Special Issues Requiring Attention to Details. Other obviousness related issues are not as easily categorized as those discussed above. The only common lesson that can be drawn from the examples analyzed below, all based on decisions issued in September 2015, is that petitioners must pay strict attention to detail. 

Five decisions dealt with petitions not falling in the “basic mistakes” category. In two (both by the same petitioner, against the same patent), the problem was an improper reliance on applicant admitted prior art (“AAPA”). In another, an inherent property of a compound was not sufficiently shown. In yet another, the petitioner failed to show that a patent from the same family as a patent they were attacking was prior art. Finally, testimony of one petitioner’s own expert contradicted the petitioner’s argument

  • Reliance on Inherent Property. The problem with unsubstantiated reliance on an inherent property of a composition can be viewed as a subset of the “not all elements” mistake. In chemical arts, it is well known that “[p]roducts of identical chemical composition cannot have mutually exclusive properties.” In re Spada, 911 F.2d 705, 709, (Fed. Cir. 1990). Without establishing the identity of the compositions, however, a conclusion of identical properties fails. In Ferrum Ferro Capital, LLC v. Allergan Sales, LLC, the Board concluded that “[p]etitioner [did] not establish sufficiently that the ‘without loss of efficacy’ limitation is an inherent property or a necessary result of administering the composition.” IPR2015-00858, Paper 10, slip op. at 10 (September 21, 2015).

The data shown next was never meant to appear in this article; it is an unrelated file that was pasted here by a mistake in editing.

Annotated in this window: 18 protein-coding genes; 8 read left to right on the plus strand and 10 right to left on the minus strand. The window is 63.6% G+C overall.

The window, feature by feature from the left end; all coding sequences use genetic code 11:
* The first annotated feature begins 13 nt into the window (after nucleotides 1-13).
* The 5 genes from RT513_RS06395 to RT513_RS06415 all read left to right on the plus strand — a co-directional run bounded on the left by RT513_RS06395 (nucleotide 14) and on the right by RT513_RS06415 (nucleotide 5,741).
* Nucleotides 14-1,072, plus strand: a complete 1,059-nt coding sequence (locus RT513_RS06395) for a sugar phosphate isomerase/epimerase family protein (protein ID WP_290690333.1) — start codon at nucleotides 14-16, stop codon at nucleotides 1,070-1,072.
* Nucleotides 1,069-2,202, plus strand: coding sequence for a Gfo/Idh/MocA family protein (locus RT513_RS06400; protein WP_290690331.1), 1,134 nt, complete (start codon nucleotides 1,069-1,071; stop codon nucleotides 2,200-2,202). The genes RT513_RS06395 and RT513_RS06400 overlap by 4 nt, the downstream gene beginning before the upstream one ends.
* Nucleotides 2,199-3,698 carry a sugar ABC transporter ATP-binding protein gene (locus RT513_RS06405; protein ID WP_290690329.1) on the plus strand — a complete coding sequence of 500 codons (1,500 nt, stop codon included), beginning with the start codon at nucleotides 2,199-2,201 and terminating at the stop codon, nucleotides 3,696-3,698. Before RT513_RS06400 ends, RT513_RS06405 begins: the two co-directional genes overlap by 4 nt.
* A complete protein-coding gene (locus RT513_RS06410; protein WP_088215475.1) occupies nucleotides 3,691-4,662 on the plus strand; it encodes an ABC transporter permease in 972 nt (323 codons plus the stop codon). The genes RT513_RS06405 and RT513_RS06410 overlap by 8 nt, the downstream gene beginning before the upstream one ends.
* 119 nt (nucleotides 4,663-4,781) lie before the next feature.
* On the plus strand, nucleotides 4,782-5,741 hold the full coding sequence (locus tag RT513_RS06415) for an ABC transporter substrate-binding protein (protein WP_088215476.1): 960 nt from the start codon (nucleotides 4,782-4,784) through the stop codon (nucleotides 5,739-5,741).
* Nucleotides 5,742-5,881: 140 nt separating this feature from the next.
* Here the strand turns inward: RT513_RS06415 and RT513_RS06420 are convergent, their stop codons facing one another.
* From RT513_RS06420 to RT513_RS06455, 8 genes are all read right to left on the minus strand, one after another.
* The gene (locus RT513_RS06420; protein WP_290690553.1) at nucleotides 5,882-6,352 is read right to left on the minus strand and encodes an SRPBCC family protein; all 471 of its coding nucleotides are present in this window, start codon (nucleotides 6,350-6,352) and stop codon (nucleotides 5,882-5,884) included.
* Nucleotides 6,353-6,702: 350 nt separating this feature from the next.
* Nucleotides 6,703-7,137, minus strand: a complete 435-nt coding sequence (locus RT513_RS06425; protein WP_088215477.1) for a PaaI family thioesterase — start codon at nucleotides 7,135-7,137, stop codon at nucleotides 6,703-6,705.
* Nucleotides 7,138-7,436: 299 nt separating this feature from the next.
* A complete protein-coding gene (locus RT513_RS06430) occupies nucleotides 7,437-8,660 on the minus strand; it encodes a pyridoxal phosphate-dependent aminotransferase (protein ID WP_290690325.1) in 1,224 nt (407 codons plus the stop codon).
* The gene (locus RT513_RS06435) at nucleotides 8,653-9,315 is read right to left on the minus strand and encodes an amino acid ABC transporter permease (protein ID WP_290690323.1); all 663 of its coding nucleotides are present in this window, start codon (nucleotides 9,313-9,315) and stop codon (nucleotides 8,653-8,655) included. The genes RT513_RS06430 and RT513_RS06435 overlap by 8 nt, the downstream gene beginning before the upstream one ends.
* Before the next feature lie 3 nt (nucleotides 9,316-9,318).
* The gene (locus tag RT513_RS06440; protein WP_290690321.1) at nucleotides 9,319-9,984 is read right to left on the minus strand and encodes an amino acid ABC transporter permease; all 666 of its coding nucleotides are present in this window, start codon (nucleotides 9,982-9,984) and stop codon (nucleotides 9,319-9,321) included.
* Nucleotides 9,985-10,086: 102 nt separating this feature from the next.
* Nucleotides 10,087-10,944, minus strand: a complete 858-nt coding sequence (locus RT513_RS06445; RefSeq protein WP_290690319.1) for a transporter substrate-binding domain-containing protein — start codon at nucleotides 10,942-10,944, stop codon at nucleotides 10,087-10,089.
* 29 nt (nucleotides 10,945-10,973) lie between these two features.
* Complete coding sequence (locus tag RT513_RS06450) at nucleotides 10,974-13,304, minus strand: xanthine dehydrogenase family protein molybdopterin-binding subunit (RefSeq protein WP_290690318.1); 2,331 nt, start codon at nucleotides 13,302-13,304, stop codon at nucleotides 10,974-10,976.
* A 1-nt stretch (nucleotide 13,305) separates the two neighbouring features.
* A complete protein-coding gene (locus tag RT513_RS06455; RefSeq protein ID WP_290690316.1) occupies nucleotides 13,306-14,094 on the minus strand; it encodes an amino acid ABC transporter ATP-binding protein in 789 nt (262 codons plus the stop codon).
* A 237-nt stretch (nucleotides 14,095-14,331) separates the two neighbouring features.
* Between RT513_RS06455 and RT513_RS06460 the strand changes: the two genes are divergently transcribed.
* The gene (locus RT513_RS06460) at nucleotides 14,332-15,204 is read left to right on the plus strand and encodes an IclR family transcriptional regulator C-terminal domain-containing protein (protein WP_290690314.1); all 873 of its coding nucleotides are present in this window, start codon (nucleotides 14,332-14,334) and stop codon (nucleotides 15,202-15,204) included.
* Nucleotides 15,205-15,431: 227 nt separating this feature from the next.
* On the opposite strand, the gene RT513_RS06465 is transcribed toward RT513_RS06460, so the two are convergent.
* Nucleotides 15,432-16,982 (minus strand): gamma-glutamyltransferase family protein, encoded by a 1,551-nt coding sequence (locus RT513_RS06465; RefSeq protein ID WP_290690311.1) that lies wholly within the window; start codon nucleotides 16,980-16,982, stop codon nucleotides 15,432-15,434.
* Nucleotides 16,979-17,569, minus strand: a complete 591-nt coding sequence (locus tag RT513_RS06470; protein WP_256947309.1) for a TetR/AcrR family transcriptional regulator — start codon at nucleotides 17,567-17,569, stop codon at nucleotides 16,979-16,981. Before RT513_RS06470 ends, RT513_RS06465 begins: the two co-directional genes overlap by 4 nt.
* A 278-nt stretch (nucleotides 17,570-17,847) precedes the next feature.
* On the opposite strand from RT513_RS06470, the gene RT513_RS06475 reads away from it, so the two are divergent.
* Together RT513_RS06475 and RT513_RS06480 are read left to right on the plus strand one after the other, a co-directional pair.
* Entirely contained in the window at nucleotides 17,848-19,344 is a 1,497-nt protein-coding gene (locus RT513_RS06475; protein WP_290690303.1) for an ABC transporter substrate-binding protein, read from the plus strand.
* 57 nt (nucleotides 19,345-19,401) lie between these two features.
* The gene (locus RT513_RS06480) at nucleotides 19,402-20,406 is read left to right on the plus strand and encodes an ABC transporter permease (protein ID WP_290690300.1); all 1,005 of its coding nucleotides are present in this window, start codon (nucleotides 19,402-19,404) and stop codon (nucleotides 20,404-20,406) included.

• Reliance on Applicant Admitted Prior Art. Applicant admitted prior art can be a very strong indication of obviousness. In the context of an IPR petition, however, it’s important to remember that a review may be instituted “only on the basis of prior art consisting of patents or printed publications.” 35 U.S.C. § 311(b). It is not appropriate to cite to more recent declarations of patent owner’s experts in support of an argument for AAPA, even when such declarations describe prior art publications. If the printed publications on which experts rely are not themselves asserted as prior art references in the petition, the Board will not give weight to the expert declarations. Kingbright Electronics Co. Ltd. v. Cree, Inc., IPR2015-00744, Paper 8, slip. op. at 5-6 (September 9, 2015) (finding that “applicant statements in the specification directly asserting that certain technology is prior art” and “later-dated statements of experts and inventors on behalf of the applicant/Patent Owner in other proceedings” are not an allowable basis to institute).
  • Reliance on a Patent From the Same Family as Prior Art. Before a petitioner can rely on a reference as part of a combination for obviousness, they need to establish that the reference is prior art. This simple statement becomes tricky when the reference in question is a patent from the same family as the patent that is a subject of the petition. The test is whether the prior patent satisfies the written description requirement with respect to the accused claim of the patent in the petition. TRW Automotive U.S. LLC v. Magna Electronics, Inc., IPR2015-00972, Paper 9, slip op. at 6 (September 16, 2015).